Mauritania.. ever heard of the place? Before we started to plan this trip, we had never heard of it either. I don’t think they have ever attended Olympic games, I’m pretty sure we have never had a delegation of Mauritanian officials visit New Zealand and I can say with certainty that I have never bought anything that has ‘MADE IN MAURITANIA’ proudly stamped on it. It’s a country of around 3.5 million people located on the west coast of Africa in the Sahara Desert belt. Its north border with Morocco is a mess and is covered in land mines left from the fighting between Morocco and the people of the disputed Western Sahara. Its eastern border is with Mali who have been in civil war for several years and it’s also not a safe place to visit. 90% of the country is arid land and offers pretty much zero to any population other than iron ore which they mine. The country is governed by a military junta that took power in one of several bloodless coups in the last decade and although they have bought some prosperity to the country they were all quick fixes that won’t offer long term wealth, like selling the costal fishing and mining rights to overseas countries.
So here we are anyway wanting to cross this country. We had read much about the border crossings and this was one of the worst we had to deal with mainly due to corruption of the officials. We had heard that arriving late at the border will be a benefit as they might choose to rush you through before it closes at 7pm but it was closed when we arrived so we had to just wait. It was a Friday which is the Islamic Sunday so it was not very busy at all with a dozen trucks and 3 or 4 cars waiting only. Typically, it was really windy and although we tried to get shelter we couldn’t find a decent place even behind trucks in the queue so we decided to get a room in the hotel at the border. I use the term ‘hotel’ loosely as from the outside (and the inside really) it looked just like a Moroccan roadside restaurant. The hotel was for the truck drivers and was pretty basic but clean enough for a Moroccan truck driver, so it will be OK for us.
When we went to the hotel we gave up our place in the queue for the border. No problem as it’s a real thing in Morocco to queue jump and I am a fast learner and after nearly 2 months in Morocco I had become quite proficient in this practice so from the very last in the queue to getting through the gate in 3rdposition was a small win for me and after some easy procedures on the Moroccan side, we were off to Mauritania. Due to wars and border disputes, this border has a no man’s land that’s about 3kms wide. We need not have worried about our position in the queue as getting across this stretch was very interesting. The border has land mines and a supposed road to follow. Well, we could not see any road that’s for sure and it was just a stretch of rocky desert dotted with armed guards, UN observers, and piles of rocks to keep inside of each side of the mined area. We had employed the services of a ‘fixer’ at the Moroccan side and he met us here to help us with the paperwork (mostly in French) on the Mauritanian side. The negotiations had been tough and we had a crowd of people around the car all touting for the job of fixer for us and although we paid €15 for the job (which was €5 too much) he was a nice chap and I got my moneies worth by chatting to him while we waited for the officials.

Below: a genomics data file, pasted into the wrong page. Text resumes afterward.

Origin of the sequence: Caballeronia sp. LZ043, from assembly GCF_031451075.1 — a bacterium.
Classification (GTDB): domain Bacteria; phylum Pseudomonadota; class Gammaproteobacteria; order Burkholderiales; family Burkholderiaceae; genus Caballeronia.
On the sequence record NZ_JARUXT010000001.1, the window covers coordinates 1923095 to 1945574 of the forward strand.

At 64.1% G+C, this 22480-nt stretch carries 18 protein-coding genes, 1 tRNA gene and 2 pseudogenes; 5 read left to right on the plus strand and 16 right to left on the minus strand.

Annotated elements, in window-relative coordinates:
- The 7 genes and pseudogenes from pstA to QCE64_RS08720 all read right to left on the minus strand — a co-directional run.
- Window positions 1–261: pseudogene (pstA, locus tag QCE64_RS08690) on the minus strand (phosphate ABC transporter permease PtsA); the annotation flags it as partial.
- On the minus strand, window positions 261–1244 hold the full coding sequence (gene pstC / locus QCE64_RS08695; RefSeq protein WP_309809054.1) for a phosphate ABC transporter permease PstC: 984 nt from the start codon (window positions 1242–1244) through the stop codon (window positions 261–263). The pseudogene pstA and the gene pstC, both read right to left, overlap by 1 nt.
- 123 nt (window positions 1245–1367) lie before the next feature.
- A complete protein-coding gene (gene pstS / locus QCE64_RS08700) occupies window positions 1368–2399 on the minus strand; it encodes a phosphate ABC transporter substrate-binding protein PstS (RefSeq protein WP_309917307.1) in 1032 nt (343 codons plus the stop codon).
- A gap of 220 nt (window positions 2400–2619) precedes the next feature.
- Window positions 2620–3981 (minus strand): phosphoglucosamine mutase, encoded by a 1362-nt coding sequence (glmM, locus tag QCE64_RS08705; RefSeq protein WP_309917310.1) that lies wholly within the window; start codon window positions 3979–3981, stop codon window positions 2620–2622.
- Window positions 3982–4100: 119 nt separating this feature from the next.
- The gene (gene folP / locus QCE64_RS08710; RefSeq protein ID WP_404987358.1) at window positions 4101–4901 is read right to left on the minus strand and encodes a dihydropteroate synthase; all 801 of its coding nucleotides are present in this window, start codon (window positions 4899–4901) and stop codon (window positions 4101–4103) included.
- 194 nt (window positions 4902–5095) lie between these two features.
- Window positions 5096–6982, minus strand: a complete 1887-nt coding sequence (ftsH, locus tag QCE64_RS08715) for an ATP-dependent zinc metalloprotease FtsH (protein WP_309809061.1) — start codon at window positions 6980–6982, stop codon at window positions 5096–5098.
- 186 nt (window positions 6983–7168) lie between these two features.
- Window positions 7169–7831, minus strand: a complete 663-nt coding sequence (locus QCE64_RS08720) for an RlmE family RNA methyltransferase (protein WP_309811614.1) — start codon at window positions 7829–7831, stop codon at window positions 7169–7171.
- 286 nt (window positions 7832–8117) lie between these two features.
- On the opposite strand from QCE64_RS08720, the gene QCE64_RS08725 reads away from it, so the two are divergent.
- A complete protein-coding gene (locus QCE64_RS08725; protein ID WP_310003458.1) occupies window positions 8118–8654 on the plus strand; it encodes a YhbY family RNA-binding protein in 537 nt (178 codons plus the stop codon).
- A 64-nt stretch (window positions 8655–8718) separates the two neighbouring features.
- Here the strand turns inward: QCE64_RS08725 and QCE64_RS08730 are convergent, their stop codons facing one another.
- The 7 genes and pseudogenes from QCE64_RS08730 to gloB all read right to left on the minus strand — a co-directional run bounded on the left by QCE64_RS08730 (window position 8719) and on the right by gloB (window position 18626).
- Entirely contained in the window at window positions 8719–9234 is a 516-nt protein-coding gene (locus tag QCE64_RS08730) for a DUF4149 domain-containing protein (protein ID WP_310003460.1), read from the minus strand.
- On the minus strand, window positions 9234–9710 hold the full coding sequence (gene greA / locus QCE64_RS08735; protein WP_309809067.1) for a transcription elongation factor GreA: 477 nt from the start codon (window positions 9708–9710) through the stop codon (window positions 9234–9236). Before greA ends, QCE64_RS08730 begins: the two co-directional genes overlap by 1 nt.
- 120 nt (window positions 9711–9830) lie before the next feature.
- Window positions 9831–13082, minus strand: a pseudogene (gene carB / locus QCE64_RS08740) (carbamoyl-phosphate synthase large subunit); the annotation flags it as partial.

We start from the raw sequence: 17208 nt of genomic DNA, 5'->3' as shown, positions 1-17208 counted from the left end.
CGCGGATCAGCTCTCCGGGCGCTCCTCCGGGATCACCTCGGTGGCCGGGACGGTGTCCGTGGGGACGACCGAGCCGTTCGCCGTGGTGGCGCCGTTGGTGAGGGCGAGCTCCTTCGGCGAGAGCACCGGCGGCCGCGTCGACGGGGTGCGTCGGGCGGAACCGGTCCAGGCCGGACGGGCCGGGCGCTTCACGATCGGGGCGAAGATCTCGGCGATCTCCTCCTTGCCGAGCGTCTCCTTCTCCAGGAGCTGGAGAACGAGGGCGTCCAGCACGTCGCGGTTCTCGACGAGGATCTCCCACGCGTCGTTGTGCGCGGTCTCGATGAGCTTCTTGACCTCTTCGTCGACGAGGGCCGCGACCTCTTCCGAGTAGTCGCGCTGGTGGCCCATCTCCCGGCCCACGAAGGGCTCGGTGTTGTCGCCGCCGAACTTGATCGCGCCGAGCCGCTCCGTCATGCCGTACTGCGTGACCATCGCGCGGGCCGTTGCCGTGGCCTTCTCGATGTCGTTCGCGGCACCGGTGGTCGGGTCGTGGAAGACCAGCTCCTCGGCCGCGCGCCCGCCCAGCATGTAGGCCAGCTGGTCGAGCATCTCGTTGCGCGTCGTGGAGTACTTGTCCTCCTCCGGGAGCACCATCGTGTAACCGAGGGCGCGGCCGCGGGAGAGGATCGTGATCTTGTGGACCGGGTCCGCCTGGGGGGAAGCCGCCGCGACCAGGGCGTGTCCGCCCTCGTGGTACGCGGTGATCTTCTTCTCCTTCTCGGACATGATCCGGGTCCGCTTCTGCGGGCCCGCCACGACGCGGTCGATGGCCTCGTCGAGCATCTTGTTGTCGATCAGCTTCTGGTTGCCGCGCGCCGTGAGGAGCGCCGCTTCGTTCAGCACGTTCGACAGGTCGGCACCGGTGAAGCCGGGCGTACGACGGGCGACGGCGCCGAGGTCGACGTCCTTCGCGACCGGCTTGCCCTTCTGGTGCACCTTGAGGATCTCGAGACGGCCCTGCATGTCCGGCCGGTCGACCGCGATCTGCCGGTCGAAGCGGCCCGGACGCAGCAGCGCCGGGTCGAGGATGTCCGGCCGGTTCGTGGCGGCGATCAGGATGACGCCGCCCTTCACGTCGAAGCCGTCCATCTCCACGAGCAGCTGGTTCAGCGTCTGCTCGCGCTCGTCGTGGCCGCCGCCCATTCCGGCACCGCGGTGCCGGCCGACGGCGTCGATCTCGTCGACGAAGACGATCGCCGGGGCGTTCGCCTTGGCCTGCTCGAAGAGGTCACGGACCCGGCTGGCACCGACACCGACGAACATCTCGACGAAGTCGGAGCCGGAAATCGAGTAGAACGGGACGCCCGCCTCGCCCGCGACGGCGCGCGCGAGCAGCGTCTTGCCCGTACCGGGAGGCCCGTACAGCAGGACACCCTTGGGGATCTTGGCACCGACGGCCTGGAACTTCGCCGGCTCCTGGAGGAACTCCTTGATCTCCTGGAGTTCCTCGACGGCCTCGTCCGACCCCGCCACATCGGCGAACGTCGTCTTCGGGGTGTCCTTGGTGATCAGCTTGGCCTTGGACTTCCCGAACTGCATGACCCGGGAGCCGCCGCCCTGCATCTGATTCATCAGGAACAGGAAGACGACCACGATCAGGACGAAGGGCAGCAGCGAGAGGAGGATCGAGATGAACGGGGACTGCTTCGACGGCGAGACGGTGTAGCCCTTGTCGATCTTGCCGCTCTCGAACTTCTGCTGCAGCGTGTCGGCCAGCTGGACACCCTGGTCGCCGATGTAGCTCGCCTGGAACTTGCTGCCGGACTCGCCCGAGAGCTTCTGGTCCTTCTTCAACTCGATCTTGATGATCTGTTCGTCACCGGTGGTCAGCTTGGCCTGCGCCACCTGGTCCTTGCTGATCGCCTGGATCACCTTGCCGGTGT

When we arrived on the Mauritanian side we had several places to visit in some pretty run down looking shacks compared to the Moroccan side. This included getting a biometric visa with photos, immigration stamps and a temporary import permit for the car. The last stop was police where we were fingerprinted and sent on our way. As we had a local helping us with all this, we were not asked for any money by the officials!
Our first night in Mauritania we wild camped just outside of a shanty fishing village. The village consisted of around 1sq/km of tarpaulin and old roofing iron shacks just up from the beach. We set up camp and within a few minutes we had our first visit from the locals. Around 8 or so men came over and stopped a few meters from our camp and proceeded to sit and watch us. I went over and introduced myself and chatted as best I could. One of the men could speak about as much English as I could speak French so we sat in the dirt and tried to make conversation. It didn’t take me long to work out he was trying to convert me to Islam. He put in a pretty good effort, but was unsuccessful and I am still a non-believer despite his efforts. People came and went, some just sat and watched us, some said hello and some just held out hands for money. It was well after dark that the last guy left after sitting alone for over 30 minutes. We didn’t know what he was waiting for but we did offer him food and drink which he didn’t take.